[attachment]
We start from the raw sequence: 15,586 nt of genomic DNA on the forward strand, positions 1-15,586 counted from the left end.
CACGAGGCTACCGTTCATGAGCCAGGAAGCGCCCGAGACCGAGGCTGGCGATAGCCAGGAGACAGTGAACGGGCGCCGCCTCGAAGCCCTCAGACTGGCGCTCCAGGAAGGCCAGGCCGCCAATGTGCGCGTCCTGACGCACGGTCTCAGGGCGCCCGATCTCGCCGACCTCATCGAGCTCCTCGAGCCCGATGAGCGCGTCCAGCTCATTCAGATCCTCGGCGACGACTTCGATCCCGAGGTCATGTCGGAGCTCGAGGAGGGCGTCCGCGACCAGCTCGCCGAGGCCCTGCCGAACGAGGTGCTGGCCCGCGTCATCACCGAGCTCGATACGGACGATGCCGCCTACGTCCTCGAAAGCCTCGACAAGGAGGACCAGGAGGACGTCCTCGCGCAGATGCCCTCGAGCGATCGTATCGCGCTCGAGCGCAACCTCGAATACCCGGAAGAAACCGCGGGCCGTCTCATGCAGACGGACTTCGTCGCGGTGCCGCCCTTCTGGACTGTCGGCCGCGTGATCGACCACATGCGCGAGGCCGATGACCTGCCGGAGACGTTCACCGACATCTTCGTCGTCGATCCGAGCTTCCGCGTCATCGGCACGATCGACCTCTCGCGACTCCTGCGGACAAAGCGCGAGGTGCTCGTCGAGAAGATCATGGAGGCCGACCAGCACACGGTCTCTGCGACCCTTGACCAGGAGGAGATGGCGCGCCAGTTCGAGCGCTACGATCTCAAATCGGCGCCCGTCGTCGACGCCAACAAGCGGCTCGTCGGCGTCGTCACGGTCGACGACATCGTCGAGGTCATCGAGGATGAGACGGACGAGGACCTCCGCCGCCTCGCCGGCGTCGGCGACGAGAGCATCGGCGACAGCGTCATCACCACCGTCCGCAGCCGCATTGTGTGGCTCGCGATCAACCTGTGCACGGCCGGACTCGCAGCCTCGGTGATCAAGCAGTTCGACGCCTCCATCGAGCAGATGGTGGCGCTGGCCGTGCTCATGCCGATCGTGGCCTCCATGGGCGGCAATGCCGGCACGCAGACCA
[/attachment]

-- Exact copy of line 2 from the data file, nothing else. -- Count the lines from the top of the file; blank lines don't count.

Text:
CACGAGGCTACCGTTCATGAGCCAGGAAGCGCCCGAGACCGAGGCTGGCGATAGCCAGGAGACAGTGAACGGGCGCCGCCTCGAAGCCCTCAGACTGGCGCTCCAGGAAGGCCAGGCCGCCAATGTGCGCGTCCTGACGCACGGTCTCAGGGCGCCCGATCTCGCCGACCTCATCGAGCTCCTCGAGCCCGATGAGCGCGTCCAGCTCATTCAGATCCTCGGCGACGACTTCGATCCCGAGGTCATGTCGGAGCTCGAGGAGGGCGTCCGCGACCAGCTCGCCGAGGCCCTGCCGAACGAGGTGCTGGCCCGCGTCATCACCGAGCTCGATACGGACGATGCCGCCTACGTCCTCGAAAGCCTCGACAAGGAGGACCAGGAGGACGTCCTCGCGCAGATGCCCTCGAGCGATCGTATCGCGCTCGAGCGCAACCTCGAATACCCGGAAGAAACCGCGGGCCGTCTCATGCAGACGGACTTCGTCGCGGTGCCGCCCTTCTGGACTGTCGGCCGCGTGATCGACCACATGCGCGAGGCCGATGACCTGCCGGAGACGTTCACCGACATCTTCGTCGTCGATCCGAGCTTCCGCGTCATCGGCACGATCGACCTCTCGCGACTCCTGCGGACAAAGCGCGAGGTGCTCGTCGAGAAGATCATGGAGGCCGACCAGCACACGGTCTCTGCGACCCTTGACCAGGAGGAGATGGCGCGCCAGTTCGAGCGCTACGATCTCAAATCGGCGCCCGTCGTCGACGCCAACAAGCGGCTCGTCGGCGTCGTCACGGTCGACGACATCGTCGAGGTCATCGAGGATGAGACGGACGAGGACCTCCGCCGCCTCGCCGGCGTCGGCGACGAGAGCATCGGCGACAGCGTCATCACCACCGTCCGCAGCCGCATTGTGTGGCTCGCGATCAACCTGTGCACGGCCGGACTCGCAGCCTCGGTGATCAAGCAGTTCGACGCCTCCATCGAGCAGATGGTGGCGCTGGCCGTGCTCATGCCGATCGTGGCCTCCATGGGCGGCAATGCCGGCACGCAGACCA